United States District Court, D. Montana, Missoula Division
L. Christensen, Chief District Judge
the Court is Defendant Mountain West Farm Bureau Mutual
Insurance Company's ("Mountain West") motion
for summary judgment, Plaintiff William Durbin and Carol
Durbin's ("Plaintiffs") cross motion for
summary judgment, and Plaintiffs' motion to certify motor
vehicle liability insurance stacking questions to the Montana
Supreme Court. For the reasons explained below, the Court
grants Mountain West's motion for summary judgment and
denies Plaintiffs' motions.
and Procedural History
10, 2014, Plaintiffs sustained personal injuries in a motor
vehicle accident. The vehicle was operated by Holly Berner,
and owned by AEC, Inc. Mountain West provided coverage to its
insureds, Berner and AEC, Inc., pursuant to Policy No.
BPM04242 (the "Policy"). Plaintiffs filed a civil
lawsuit in the Montana Twenty-First Judicial District,
William and Carol Durbin v. Holly Berner and AEC,
Inc., Cause No. DV 14-112. The parties settled, and as
part of that agreement, Mountain West's insureds
confessed judgment in the amount of $1, 500,
000.Mountain West paid the policy limits of
$500, 000 to Plaintiffs.
Plaintiffs seek a declaration that the Policy's bodily
injury liability coverage "stacks, " requiring
payment of an additional $1, 000, 000 by Mountain West. In
its Counterclaim, Mountain West seeks a declaration that the
Policy's liability coverage is limited to $500, 000. The
parties both move for summary judgment on this legal issue.
Plaintiffs also move the Court to certify the issue of
stacking of bodily injury liability coverage to the Montana
is entitled to summary judgment if it can demonstrate that
"there is no genuine dispute as to any material fact and
the movant is entitled to judgment as a matter of law."
Fed.R.Civ.P. 56(a). Summary judgment is warranted where the
documentary evidence produced by the parties permits only one
conclusion. Anderson v. Liberty Lobby, Inc., 477
U.S. 242, 251 (1986). Only disputes over facts that might
affect the outcome of the lawsuit will preclude entry of
summary judgment; factual disputes that are irrelevant or
unnecessary to the outcome are not considered. Id.
at 248. In ruling on a motion for summary judgment, a court
must view the evidence "in the light most favorable to
the opposing party." Tolan v. Cotton, 134 S.Ct.
1861, 1866 (2014) (quoting Adickes v. S.H. Kress &
Co., 398 U.S. 144, 157 (1970)). "[T]he evidence of
the nonmovant is to be believed, and all justifiable
inferences are to be drawn in his favor." Id.
at 1863 (quoting Anderson, 477 U.S. at 255).
to Rule 15 of the Montana Rules of Appellate Procedure, a
federal district court in Montana Court may certify questions
to the Montana Supreme Court for instruction. See
Mont. R. App. P. 15(3). "The decision to certify a
question to a state supreme court rests in the 'sound
discretion' of the district court."
EckardBrandes, Inc. v. Riley, 338 F.3d 1082, 1087
(9th Cir.2003) (quoting Louie v. United States, 776
F.2d 819, 824 (9th Cir.1985)). Even where state law is
unclear, resorting to the certification process is not
obligatory. Lehman Bros. v. Schein, 416 U.S. 386,
390 (1974). "If the state's highest appellate court
has not decided the question presented, then [a United States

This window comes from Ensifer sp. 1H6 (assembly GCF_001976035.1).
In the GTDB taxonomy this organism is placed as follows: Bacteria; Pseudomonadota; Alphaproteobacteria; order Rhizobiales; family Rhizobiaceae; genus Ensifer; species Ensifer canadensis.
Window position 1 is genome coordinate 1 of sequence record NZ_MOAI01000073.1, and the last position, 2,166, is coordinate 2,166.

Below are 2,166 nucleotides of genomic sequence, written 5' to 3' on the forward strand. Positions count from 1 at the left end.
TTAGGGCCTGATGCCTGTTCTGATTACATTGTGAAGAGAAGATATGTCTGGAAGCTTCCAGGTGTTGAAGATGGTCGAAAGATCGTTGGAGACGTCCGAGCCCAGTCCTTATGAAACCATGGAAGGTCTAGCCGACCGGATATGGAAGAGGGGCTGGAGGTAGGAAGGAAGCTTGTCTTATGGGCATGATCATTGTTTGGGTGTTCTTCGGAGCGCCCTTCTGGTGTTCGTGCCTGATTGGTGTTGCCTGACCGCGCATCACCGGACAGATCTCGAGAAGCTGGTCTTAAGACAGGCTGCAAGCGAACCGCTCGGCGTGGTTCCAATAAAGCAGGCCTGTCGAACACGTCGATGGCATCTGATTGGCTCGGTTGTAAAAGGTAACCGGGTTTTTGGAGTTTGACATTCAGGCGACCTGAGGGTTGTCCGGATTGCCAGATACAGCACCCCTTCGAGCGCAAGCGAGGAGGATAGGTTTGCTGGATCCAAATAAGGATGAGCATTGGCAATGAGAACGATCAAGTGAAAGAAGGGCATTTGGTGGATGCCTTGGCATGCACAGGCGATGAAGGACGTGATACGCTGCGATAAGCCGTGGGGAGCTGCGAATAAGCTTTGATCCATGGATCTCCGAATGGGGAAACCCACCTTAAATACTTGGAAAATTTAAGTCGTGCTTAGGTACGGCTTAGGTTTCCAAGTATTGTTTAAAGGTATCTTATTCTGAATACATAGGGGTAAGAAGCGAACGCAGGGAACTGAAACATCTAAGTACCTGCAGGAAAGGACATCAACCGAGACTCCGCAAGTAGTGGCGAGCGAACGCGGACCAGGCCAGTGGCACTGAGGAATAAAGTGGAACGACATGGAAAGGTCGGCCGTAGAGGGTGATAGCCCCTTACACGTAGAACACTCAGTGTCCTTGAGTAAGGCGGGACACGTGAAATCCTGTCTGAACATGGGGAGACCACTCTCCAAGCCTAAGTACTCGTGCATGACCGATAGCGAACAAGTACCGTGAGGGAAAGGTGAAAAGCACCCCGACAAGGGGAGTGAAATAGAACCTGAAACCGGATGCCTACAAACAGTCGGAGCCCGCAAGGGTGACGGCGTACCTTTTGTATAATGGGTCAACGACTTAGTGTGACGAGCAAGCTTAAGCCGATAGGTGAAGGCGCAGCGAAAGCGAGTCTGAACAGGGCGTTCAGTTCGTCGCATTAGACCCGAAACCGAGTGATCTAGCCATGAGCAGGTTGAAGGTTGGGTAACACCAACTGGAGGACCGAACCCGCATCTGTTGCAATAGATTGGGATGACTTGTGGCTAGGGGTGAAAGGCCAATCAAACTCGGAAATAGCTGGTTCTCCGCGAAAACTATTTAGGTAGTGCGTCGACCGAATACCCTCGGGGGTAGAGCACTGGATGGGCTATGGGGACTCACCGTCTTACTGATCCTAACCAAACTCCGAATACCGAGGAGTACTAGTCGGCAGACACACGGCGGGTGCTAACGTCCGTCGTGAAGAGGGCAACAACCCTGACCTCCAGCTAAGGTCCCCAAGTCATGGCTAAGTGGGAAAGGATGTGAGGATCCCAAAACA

District Court] must predict how the state's highest
court would decide the question." Orkin v.
Taylor, 487 F.3d 734, 741 (9th Cir. 2007). In the
absence of Montana Supreme Court precedent, a federal
district court sitting in Montana may look to decisions from
other jurisdictions, other relevant state cases, and
secondary sources such as the Restatement to determine how
the Montana Supreme Court would resolve the issues.
EckardBrandes, 338 F.3d at 1087.
Stacking of Bodily Injury Coverages
usual principles of contract interpretation apply in this
case. It is well-established in Montana that the
"construction and interpretation of a contract is a
question of law" for the court to decide. Corporate
Air v. Edwards Jet Center, 190 P.3d 1111, 1120 (Mont.
2008). When "the language of an agreement is clear and
unambiguous, and as a result, susceptible to only one
interpretation, the court's duty is to apply the language
as written." Rich v. Ellingson, 174 P.3d 491,
495 (Mont. 2007). The court is to "'give effect to
the mutual intention of the parties as it existed at the time
of contracting, so far as the same is ascertainable and
lawful.'" Corporate Air, 190 P.3d at 1120
(quoting Mont. Code Ann. § 28-3-301). To that end, the
court must read the contract as a whole, giving "effect
to every part if reasonably practicable, each clause helping
to interpret the other." K&R Partnership v. City
of Whitefish, 189 P.3d 593, 600 (Mont. 2008) (quoting
Mont. Code Ann. § 28-3-202). If the terms of a contract
are clear, "the court must determine the intent of the
parties from the wording of the contract alone."
Rich, 174 P.3d at 495.
Limitation of a single claim
Mountain West argues that its Policy clearly limits coverage
to $500, 000 per accident, regardless of the number of autos
covered or premiums charged. The Policy defines an
"accident" as a "continuous or repeated
exposure to the same conditions resulting in 'bodily
injury' or 'property damage.'" (Doc. 3-1 at
17.) The Policy further states on the Declaration Page that
the "Liability -Combined Single Limit" is
"$500, 000." (Doc. 3-1 at 6.) Thus, Mountain West
contends that because the parties agree that only one
accident caused the Plaintiffs' injuries, the
"combined single limit" of $500, 000 for the one
accident is the limit Mountain West is obligated to pay under
Court agrees that under general contract interpretation
principles, the Policy is unambiguous that the limitation of
bodily injury coverage for one accident is $500, 000. ...